That’s a long list, friend.

Fair enough, one of the many problems is that hospitals have more patients than they do people who are qualified to see them. Nurse practitioners can help to relieve some of that burden by providing much of the same care that doctors have traditionally offered.

There are limitations to the extent that this is allowable. Many of these regulations are regional. For example, some states require nurse practitioners to get a doctor to sign off on all of their determinations, which can nullify the time-saving benefits.

However, in states with more permissive laws, this can be an enormous boon. Keep in mind that it takes a lot less time for someone to become a nurse practitioner than it does for someone to become an MD. This means that it is much easier for hospitals to staff up on nurse practitioners.

NPs can work on a wide range of different floors, from neonatal to maternal, allowing hospitals to declutter, and patients to get better quicker care. Fewer patient bottlenecks is better for everyone.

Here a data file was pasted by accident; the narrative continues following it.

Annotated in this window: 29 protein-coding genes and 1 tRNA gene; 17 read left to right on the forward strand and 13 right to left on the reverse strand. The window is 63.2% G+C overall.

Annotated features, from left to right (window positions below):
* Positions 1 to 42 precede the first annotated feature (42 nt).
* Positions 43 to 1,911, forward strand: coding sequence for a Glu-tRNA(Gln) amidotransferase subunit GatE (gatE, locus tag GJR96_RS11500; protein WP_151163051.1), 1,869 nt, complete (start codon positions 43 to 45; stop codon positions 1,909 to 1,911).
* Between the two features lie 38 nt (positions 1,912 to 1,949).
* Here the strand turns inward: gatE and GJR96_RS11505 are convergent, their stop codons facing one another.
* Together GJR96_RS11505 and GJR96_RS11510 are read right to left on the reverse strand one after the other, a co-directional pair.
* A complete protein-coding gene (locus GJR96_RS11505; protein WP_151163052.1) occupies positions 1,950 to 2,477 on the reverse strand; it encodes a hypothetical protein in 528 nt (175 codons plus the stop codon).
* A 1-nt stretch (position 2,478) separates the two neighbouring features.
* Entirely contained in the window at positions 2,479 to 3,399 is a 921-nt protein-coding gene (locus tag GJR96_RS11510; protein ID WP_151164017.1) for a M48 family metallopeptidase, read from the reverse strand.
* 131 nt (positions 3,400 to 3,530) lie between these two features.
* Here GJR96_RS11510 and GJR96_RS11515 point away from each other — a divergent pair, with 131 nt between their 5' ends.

NPs in Private Practice

One of the big appeals of becoming a nurse practitioner is that it can allow you to effectively open up your own practice. Like so many things concerning the life of an NP, this will depend on where you live. However, in many states, nurse practitioners can make diagnoses and prescribe medication just like a general practitioner.

Sometimes, an NP’s ability to do this will be contingent on how long they have been practicing. Other times, it’s simply a matter of getting licensed and setting up a practice.

This is great for patients because it gives them more opportunities to receive care. Many people, particularly those living in areas with limited access to healthcare professionals, are finding that they have to wait more than a year to get a wellness visit.